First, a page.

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South Koreans wary of threats from North
Auskar Surbakti reports. reports.

Many South Koreans are breathing a sigh of relief after the birthday of North Korea's eternal leader Kim Il-sung passed without incident. But the apocalyptic threats from Kim Jong-un have sparked protests in South Korea. While most people go about their business as normal, there are demands for the international community to punish Pyongyang.
Transcript
JIM MIDDLETON, PRESENTER: Many South Koreans are breathing a sigh of relief after the birthday of North Korea's eternal leader Kim Il-sung passed without a feared missile test or other provocative act.

But the apocalyptic threats from Kim Jong-un have sparked protests in South Korea. And while most people go about their business as normal, there are demands for the international community to punish Pyongyang.

Diplomacy grinds on. South Korea's president Park Guen-hye will travel to Washington next month for meetings with US president Barack Obama.

Auskar Surbakti reports.

(Footage of protest plays)

AUSKAR SURBAKTI, REPORTER: This is one of the anti North Korean protests Pyongyang has slammed as a monstrous criminal act.

The regime is demanding Seoul apologise for the rallies. But with tensions flaring on their doorstep, some South Koreans are determined to denounce their increasingly hostile neighbour.

MALE PROTESTER 1 (translation): North Korea's leader Kim Jong un has been threatening us with war and is developing nuclear arms ever since he conducted a nuclear test. So we're here to urge the international community to strongly punish the country.

AUSKAR SURBAKTI: Hundreds of demonstrators have denounced the regime since it recently ripped up the armistice agreement that stopped fighting between the two countries and ramped up rhetoric against the South.

In the border city of Paju, a handful of protesters released balloons containing messages to the North Korean leader Kim Jong un and demanded an end to provocation by Pyongyang.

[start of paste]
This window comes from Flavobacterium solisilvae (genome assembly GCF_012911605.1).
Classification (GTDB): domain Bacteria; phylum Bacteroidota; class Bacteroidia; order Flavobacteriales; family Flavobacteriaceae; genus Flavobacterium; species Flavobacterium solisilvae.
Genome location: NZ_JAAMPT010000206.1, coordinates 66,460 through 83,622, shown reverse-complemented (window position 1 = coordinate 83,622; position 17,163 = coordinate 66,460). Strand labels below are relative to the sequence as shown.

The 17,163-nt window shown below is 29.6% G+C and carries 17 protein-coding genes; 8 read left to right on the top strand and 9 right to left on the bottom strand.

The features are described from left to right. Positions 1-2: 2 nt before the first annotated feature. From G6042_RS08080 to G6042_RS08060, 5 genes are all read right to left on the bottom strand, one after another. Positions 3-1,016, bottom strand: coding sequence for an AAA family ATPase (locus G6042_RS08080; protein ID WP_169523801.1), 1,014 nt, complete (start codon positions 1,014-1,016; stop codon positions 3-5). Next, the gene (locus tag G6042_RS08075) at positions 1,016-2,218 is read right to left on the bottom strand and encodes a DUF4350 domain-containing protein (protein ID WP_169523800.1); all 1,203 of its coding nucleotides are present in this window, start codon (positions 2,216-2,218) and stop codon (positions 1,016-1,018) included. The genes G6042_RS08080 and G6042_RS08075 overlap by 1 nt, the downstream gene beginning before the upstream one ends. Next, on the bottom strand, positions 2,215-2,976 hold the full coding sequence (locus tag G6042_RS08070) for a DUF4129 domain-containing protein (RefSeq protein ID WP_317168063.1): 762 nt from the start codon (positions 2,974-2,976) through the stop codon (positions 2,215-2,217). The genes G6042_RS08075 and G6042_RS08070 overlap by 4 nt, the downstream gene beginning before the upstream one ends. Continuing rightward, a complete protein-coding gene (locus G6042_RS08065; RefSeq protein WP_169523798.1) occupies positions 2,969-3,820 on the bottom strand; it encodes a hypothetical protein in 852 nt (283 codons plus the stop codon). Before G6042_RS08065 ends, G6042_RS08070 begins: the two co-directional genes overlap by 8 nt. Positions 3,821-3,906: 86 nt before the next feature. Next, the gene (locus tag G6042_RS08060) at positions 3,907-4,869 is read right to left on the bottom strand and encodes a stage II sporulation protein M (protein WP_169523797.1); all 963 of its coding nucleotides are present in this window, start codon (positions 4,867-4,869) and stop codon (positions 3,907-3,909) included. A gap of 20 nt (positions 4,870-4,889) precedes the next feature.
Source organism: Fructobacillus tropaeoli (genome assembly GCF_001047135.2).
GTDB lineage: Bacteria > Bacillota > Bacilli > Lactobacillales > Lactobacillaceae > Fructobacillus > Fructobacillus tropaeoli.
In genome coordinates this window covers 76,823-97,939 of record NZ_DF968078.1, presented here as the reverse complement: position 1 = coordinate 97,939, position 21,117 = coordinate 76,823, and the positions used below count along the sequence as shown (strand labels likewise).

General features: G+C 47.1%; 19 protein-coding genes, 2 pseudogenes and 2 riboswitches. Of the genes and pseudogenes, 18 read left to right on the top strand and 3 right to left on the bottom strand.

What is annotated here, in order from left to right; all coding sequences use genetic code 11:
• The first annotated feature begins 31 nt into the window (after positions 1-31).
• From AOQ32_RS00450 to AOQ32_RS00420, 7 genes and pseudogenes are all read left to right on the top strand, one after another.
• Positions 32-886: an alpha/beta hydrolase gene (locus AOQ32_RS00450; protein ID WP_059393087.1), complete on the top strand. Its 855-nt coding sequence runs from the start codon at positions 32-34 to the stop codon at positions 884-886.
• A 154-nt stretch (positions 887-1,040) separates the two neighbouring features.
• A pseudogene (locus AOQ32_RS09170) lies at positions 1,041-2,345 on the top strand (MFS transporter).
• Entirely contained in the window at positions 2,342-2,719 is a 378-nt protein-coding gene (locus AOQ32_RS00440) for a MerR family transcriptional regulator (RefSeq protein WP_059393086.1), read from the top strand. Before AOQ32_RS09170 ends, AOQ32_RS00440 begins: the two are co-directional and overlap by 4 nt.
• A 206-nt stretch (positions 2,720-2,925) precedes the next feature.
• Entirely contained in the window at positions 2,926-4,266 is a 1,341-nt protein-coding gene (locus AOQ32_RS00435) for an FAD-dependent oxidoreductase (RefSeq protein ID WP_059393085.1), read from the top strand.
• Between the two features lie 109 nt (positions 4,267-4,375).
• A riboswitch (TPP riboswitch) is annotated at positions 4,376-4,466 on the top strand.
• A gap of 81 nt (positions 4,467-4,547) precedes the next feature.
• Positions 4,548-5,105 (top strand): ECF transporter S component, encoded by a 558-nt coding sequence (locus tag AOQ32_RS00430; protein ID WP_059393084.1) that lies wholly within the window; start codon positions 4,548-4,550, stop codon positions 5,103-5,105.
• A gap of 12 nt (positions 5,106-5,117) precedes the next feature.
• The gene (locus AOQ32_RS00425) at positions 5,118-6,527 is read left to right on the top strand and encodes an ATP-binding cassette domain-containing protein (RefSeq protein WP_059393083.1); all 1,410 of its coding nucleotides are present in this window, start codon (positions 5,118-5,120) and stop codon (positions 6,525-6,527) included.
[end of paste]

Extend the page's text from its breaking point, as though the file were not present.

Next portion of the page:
MALE PROTESTER 2 (translation): North Korea has continued to threaten South Korea and the international community. We're here today to send a message to Kim Jong un that we should coexist and open the way for a peaceful unification.

AUSKAR SURBAKTI: While threats of war have so far remained hollow, the increasing tensions have hit business and investor confidence in South Korea.

Stocks on the Kospi fell almost 4 per cent in one week, while the won hit an eight month low last week.

ROMMEL LEE, SENIOR ANALYST, SHINHAN INVESTMENT CORPORATION (translation): It seems like the weakness of the Korean won is the result of geopolitical risk caused by North Korean related matters and the loss of foreign investment.

AUSKAR SURBAKTI: Both the won and the Kospi have since gained ground, but trading has been volatile, indicating that investor confidence is still shaky.

Speculation over a missile launch has been mounting following reports that Pyongyang has moved at least two Musudan ballistic missiles to the east coast.

As well as downplaying the threats, the South Korean government is assuring everyone that it's prepared for any attack.

KIM HYUNG-SEOK, SOUTH KOREA'S UNIFICATION MINISTRY SPOKESMAN (translation): North Korea is using strong psychological warfare to build up a sense of instability. So we don't have to worry too much or pay too much attention to those moves.

(Footage of Psy concert plays)

AUSKAR SURBAKTI: And it seems that many South Koreans are heeding that advice. Life has largely carried on as normal for most people, including these concert goers who has turned out for the K-Pop star Psy's latest release.

MALE CONCERY GOER (translation): I don't feel any direct threat. It's just like having bad guys on the street. The threat is there but you don't really feel it.

FEMALE CONCERY GOER (translation): I don't feel any physical threat because we have a military ally in the United States. We are prepared so I don't feel threatened.

AUSKAR SURBAKTI: The government has also dismissed fears of another nuclear test, despite the fiery rhetoric that's been conveyed through the regime's state media.

South Korean intelligence hasn't revealed any unusual troop movements in North Korea, alleviating fierce of a full scale conflict.

But one expert says there are other concerns.

DR EMMA CAMPBELL, NORTH KOREA ANALYST, AUSTRALIAN NATIONAL UNIVERSITY: The problem that we face is that there may not be all out war but there may be some small scale skirmishes between North and South Korea as we saw in 2010 with the sinking of the Cheonan, where 46 South Korean sailors died. We need to be looking at ways to prevent those kind of escalations rather than trying to predict what the North Koreans might do.

AUSKAR SURBAKTI: For residents on South Korea's Yeonpyoeng Island, the memories of such an escalation are still fresh. Two civilians and two Marines were killed in 2010 when Pyongyang shelled the island, which lies near a disputed maritime border, and the current tensions are sparking fears of another attack.

FEMALE YEONPYEONG RESIDENT (translation): Whenever I watch television, I see Kim Jong un laughing and pointing to our island. It makes me very worried. If you haven't experienced this, you wouldn't know. They are constantly threatening us.
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